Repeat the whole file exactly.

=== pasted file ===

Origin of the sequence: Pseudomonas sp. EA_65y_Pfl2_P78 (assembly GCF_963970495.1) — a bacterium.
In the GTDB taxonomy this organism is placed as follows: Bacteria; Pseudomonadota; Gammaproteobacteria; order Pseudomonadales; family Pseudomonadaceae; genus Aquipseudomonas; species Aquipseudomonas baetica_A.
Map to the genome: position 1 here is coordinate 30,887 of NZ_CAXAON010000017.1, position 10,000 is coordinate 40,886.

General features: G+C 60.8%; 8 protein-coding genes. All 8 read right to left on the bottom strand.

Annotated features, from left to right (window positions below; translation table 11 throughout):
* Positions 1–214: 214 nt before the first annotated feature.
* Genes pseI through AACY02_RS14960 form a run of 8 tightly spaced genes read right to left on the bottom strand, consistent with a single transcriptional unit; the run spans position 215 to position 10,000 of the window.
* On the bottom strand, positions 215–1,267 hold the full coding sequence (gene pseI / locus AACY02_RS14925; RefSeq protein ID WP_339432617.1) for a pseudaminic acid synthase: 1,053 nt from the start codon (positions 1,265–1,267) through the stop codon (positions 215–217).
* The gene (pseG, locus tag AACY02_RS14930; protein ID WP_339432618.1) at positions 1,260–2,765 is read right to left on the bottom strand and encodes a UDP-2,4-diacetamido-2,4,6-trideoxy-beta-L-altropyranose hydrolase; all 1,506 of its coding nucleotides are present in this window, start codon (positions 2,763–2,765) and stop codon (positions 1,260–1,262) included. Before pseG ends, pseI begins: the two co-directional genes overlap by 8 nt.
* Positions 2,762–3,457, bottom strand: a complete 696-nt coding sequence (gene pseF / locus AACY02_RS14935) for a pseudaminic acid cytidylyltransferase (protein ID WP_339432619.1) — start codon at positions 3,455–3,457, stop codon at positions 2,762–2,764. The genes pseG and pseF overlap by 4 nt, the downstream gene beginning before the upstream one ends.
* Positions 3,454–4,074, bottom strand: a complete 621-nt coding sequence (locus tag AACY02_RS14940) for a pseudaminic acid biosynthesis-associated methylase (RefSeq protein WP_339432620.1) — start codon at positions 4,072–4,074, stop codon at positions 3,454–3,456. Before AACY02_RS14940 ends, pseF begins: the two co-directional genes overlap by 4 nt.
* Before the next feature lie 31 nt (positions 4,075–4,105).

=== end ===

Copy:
Origin of the sequence: Pseudomonas sp. EA_65y_Pfl2_P78 (assembly GCF_963970495.1) — a bacterium.
In the GTDB taxonomy this organism is placed as follows: Bacteria; Pseudomonadota; Gammaproteobacteria; order Pseudomonadales; family Pseudomonadaceae; genus Aquipseudomonas; species Aquipseudomonas baetica_A.
Map to the genome: position 1 here is coordinate 30,887 of NZ_CAXAON010000017.1, position 10,000 is coordinate 40,886.

General features: G+C 60.8%; 8 protein-coding genes. All 8 read right to left on the bottom strand.

Annotated features, from left to right (window positions below; translation table 11 throughout):
* Positions 1–214: 214 nt before the first annotated feature.
* Genes pseI through AACY02_RS14960 form a run of 8 tightly spaced genes read right to left on the bottom strand, consistent with a single transcriptional unit; the run spans position 215 to position 10,000 of the window.
* On the bottom strand, positions 215–1,267 hold the full coding sequence (gene pseI / locus AACY02_RS14925; RefSeq protein ID WP_339432617.1) for a pseudaminic acid synthase: 1,053 nt from the start codon (positions 1,265–1,267) through the stop codon (positions 215–217).
* The gene (pseG, locus tag AACY02_RS14930; protein ID WP_339432618.1) at positions 1,260–2,765 is read right to left on the bottom strand and encodes a UDP-2,4-diacetamido-2,4,6-trideoxy-beta-L-altropyranose hydrolase; all 1,506 of its coding nucleotides are present in this window, start codon (positions 2,763–2,765) and stop codon (positions 1,260–1,262) included. Before pseG ends, pseI begins: the two co-directional genes overlap by 8 nt.
* Positions 2,762–3,457, bottom strand: a complete 696-nt coding sequence (gene pseF / locus AACY02_RS14935) for a pseudaminic acid cytidylyltransferase (protein ID WP_339432619.1) — start codon at positions 3,455–3,457, stop codon at positions 2,762–2,764. The genes pseG and pseF overlap by 4 nt, the downstream gene beginning before the upstream one ends.
* Positions 3,454–4,074, bottom strand: a complete 621-nt coding sequence (locus tag AACY02_RS14940) for a pseudaminic acid biosynthesis-associated methylase (RefSeq protein WP_339432620.1) — start codon at positions 4,072–4,074, stop codon at positions 3,454–3,456. Before AACY02_RS14940 ends, pseF begins: the two co-directional genes overlap by 4 nt.
* Before the next feature lie 31 nt (positions 4,075–4,105).